I just had a birthday and along with birthday wishes I also had a lot of questions. The usual: “How old are you?” “What did you get for your birthday?” “How do you plan to celebrate?” “Oh, wow. Are you planning on having kids anytime soon?” More times than I’d like to admit, the last question was followed by something along the lines of “Shouldn’t you start thinking about that soon?” I would’ve liked to say “none of your business” but I just laughed it off. To tell you the truth, I don’t know when that time will come. I don’t know if I’ll ever feel ready for parenthood, and I really love other people’s babies since you can give them back when you (or the baby) get tired.
Anyway, I’m sure like many people my age, I’m just wondering how I’m going to balance my career and my family. The truth is that quite often I work until 6… or 7… or on the weekends. (And sometimes I just want to eat cereal for dinner and call it a day!) But the most common factor in all of these times is that I feel a tiny bit of guilt for neglecting my family and my friends. Why do I feel guilty? I don’t know. Maybe it’s because of my Catholic genes. Maybe it’s because society has sent me countless signs that I should be able to have an awesome career, a spotless and perfectly decorated home, a happy family with cute kids, a fit figure, and a laid-back attitude to top it off. Enter my new obsession: people who seem to have successfully figured it out. That’s why I picked up “Lean In: Women, Work, and the Will to Lead” by the Sheryl Sandberg. She is a mother, a wife, and the COO of Facebook. Whether you love or hate Facebook, you must give credit where credit is due: it is a very successful company.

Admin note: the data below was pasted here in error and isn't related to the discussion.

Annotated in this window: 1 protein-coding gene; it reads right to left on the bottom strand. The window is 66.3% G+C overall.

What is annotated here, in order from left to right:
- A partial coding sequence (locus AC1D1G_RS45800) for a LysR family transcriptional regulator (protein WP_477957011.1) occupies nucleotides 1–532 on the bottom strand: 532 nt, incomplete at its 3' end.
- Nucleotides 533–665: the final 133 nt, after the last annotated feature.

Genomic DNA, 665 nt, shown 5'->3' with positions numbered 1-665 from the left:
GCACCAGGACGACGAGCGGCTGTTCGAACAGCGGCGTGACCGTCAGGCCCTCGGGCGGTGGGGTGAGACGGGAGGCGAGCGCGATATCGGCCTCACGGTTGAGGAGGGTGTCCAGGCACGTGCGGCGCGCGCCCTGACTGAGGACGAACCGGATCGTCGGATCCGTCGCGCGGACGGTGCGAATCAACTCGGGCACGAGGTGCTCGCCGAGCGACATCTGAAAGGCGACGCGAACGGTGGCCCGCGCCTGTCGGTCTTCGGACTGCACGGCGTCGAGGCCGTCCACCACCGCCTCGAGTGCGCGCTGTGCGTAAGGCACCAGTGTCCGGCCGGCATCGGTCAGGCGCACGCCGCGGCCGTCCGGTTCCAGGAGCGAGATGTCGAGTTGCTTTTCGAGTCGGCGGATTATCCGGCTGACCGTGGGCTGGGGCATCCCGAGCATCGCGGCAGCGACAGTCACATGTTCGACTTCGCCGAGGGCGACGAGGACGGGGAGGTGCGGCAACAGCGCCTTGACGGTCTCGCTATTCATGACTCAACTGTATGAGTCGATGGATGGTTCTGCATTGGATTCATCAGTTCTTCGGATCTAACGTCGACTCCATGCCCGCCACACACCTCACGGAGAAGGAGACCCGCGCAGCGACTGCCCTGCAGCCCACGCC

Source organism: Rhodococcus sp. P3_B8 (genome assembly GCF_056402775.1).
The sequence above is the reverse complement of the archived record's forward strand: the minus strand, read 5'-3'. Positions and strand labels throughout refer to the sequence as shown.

“Lean In” is more than a biography. Sandberg explores myths and challenges related to women’s roles in families, the workplace, communities, etc. She also focuses on women that have had successful careers in various fields. While she has some very passionate ideas about how women and men could help remove the gender gap in the workplace, she also has some very valid points. Some of them are obvious, but she’s not afraid to point out issues that people in power shy away from. Sandberg states, “Our stereotype of men holds that they are providers, decisive, and driven. Our stereotype of women holds that they are caregivers, sensitive, and communal. Because we characterize men and women in opposition to each other, professional achievement and all traits associated with it get placed in the male column.” She goes on to encourage women to stop holding themselves back because they may have a family one day and to “lean in” to their careers full steam. Sometimes you have to be aggressive; sometimes you have to kill with kindness.
What I really loved about this book was the pure sincerity that Sandberg portrays. She speaks of the times she has felt guilty, the missed opportunities, the failures, and even giving in to stereotypes. She does not pass judgment on people either. Sandberg fully expresses her admiration for stay-at-home parents, who are often the most active members of our communities.
Please stop yourself before you ask someone else, “Do you plan to keep working after you have kids?” Women, this is not something that you would ask a man. (And trust me, I’ve never had a man ask me this question.) It’s time we stop treating each other as if we only have one choice. We cannot achieve equality until we can fully support and encourage each other to find a balance.
Total pages: 182 Total FoA pages: 26,126